Pensions are a cornerstone of the safety net. They emerged here after the Civil War, when the nation felt an obligation to the many veterans who were hungry, jobless, and homeless. Even in the mid-19th century, long before police officers, firefighters and school teachers had the right to bargain collectively, cities and states supplemented lower wages and rewarded loyalty with the promise of pensions upon retirement. For public and private employees, pensions are essentially deferred wages.
Following WWII and the growth of unions, public and private pensions expanded, with most workers covered by defined benefit plans. Upon retirement these plans guaranteed a benefit level for life, based on years of service and earnings. Today defined benefit plans require employers to set aside pension savings, made up of employer and employee contributions, and invest them for future payouts. When adequately funded and invested such plans maximize efficiency with low administrative costs. For example, before the steep recession of 2008, taxpayers contributed only 14 cents for each dollar paid to retired teachers in New York’s teachers’ retirement system. The remaining 86 cents came from the earnings on investments from both employer and employee contributions.
Since 1980 private pension coverage has dramatically declined as employers abandoned defined benefit plans and switched to defined contribution plans, a boon to the powerful financial industry. However, these plans leave many workers either with no coverage or inadequate coverage. The risk is transferred from employers to workers. The same thing is true for 401k plans, which allow employees to allocate a portion of their salary for investment: contributions are not always matched by employers, funds are at the mercy of the market, and all too often the employee does not have the expertise to invest wisely.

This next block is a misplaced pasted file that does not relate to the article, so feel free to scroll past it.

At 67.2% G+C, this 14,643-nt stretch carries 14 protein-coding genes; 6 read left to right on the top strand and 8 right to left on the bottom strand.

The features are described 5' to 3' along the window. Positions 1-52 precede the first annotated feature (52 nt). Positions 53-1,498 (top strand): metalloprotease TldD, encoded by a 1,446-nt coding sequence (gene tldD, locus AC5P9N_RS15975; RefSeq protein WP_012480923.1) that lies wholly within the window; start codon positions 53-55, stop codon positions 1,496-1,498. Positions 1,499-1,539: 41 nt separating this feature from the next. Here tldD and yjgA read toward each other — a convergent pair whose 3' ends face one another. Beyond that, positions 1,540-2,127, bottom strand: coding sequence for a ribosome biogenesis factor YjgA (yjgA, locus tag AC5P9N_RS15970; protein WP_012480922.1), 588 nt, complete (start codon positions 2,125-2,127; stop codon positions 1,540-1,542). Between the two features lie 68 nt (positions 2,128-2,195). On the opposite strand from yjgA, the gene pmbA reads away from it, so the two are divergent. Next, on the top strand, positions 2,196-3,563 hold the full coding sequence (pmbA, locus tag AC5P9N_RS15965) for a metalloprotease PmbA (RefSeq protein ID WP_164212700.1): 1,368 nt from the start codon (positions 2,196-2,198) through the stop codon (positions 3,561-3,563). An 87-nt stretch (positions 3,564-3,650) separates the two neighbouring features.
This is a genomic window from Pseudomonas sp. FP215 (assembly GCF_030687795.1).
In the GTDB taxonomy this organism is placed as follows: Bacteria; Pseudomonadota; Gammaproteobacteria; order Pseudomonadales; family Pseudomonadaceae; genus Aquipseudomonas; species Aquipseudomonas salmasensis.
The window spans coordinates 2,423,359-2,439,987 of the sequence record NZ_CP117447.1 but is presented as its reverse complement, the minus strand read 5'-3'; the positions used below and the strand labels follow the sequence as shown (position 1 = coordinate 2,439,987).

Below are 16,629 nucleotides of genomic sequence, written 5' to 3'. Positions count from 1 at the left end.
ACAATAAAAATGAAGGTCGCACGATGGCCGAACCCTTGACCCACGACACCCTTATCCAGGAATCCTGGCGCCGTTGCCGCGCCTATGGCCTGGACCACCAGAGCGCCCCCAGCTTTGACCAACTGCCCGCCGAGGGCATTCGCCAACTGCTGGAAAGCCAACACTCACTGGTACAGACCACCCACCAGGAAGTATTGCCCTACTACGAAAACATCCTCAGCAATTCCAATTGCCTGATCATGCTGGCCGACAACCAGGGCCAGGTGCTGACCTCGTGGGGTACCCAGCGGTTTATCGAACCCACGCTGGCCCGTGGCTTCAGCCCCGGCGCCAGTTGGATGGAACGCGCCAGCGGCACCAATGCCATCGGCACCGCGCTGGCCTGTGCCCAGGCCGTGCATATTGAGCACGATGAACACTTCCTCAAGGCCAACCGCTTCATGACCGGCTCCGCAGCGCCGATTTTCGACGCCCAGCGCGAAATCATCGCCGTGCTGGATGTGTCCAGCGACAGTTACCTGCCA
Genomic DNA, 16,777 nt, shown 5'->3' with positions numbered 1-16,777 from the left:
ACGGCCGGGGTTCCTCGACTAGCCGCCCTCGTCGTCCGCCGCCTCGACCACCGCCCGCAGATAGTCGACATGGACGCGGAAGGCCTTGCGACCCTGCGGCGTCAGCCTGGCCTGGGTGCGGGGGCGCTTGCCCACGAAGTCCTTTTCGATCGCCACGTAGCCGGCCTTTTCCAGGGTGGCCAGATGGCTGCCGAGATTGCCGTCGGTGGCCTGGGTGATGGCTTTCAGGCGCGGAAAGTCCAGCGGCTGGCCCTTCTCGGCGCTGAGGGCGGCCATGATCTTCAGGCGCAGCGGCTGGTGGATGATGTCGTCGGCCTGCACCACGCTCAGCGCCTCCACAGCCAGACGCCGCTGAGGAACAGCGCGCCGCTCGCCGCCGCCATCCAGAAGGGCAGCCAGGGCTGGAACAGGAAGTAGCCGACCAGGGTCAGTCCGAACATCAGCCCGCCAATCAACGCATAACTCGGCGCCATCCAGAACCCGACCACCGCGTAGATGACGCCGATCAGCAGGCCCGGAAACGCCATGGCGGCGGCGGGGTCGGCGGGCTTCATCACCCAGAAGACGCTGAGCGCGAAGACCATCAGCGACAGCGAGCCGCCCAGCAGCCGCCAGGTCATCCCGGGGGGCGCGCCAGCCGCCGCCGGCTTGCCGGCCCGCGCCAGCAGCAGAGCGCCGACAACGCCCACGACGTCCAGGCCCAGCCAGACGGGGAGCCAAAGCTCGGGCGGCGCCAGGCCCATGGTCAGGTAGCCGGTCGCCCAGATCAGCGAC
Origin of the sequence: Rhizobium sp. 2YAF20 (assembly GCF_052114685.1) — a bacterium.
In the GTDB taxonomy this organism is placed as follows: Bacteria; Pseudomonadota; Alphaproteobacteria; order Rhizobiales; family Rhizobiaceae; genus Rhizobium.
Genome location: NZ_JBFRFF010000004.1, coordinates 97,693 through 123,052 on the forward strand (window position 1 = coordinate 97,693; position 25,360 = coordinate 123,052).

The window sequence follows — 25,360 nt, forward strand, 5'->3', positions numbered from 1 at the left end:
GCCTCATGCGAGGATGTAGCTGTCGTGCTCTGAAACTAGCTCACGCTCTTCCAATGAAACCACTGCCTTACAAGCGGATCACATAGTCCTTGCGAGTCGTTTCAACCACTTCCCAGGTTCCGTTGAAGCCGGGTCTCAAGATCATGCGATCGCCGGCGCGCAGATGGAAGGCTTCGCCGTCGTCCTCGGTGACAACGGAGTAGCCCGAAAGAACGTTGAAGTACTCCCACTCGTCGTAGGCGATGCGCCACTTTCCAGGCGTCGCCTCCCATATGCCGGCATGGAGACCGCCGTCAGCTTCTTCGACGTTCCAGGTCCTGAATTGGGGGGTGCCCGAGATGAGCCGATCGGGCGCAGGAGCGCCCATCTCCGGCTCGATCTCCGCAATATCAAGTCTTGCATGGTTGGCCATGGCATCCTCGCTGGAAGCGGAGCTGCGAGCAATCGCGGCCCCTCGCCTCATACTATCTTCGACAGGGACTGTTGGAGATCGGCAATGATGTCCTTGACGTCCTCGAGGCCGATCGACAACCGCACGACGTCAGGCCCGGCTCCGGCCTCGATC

Employers often ignore their fiduciary responsibilities to pension plans. Public employers sometimes don’t contribute their required share to the funds, thus leading to crises when the funds are unable to meet their obligations to retirees. Private sector employers may raid the pension funds, or try to spin them off. Unfortunately these abuses have attracted much less attention than the incidence of abuse by employees. Today’s service economy compounds the problem, with large numbers of low wage workers in the private sector receiving no pension benefits at all, increasing questions about taxes paid toward those public pensions.
State legislatures across the nation have enacted changes to public sector pension plans which threaten workers’ abilities to support themselves in old age. Notable are requirements that employees pay a greater percentage of their salary into pension funds, that employees accept reduced pensions, and that employees contribute over a longer time span to establish eligibility.